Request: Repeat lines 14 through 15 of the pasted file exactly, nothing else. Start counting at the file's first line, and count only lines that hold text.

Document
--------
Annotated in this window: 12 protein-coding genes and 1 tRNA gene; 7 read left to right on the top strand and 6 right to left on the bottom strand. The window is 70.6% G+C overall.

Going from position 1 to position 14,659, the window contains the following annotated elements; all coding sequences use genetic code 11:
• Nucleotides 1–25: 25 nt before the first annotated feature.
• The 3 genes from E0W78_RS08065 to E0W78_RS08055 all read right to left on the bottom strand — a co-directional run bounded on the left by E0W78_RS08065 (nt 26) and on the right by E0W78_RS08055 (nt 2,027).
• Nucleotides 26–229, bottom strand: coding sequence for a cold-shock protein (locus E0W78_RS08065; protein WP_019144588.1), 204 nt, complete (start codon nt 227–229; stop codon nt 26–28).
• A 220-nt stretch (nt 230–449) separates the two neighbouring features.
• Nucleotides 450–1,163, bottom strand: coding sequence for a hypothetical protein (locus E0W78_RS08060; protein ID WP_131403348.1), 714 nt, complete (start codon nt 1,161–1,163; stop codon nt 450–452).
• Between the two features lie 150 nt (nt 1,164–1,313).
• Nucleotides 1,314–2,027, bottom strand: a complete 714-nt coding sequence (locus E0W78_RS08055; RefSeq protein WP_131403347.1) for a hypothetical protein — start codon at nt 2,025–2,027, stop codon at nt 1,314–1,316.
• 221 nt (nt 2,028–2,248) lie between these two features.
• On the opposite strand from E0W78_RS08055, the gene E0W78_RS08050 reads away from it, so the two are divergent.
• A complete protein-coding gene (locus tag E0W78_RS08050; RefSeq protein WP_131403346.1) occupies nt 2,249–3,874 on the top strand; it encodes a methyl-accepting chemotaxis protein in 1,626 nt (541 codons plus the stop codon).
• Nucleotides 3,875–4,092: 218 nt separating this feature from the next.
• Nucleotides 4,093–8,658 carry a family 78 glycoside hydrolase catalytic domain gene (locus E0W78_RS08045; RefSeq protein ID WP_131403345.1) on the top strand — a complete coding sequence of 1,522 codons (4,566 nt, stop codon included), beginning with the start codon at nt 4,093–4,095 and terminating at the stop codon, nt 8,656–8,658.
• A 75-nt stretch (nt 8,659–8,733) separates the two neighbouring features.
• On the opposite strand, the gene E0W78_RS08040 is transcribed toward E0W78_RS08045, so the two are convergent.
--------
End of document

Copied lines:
• Nucleotides 4,093–8,658 carry a family 78 glycoside hydrolase catalytic domain gene (locus E0W78_RS08045; RefSeq protein ID WP_131403345.1) on the top strand — a complete coding sequence of 1,522 codons (4,566 nt, stop codon included), beginning with the start codon at nt 4,093–4,095 and terminating at the stop codon, nt 8,656–8,658.
• A 75-nt stretch (nt 8,659–8,733) separates the two neighbouring features.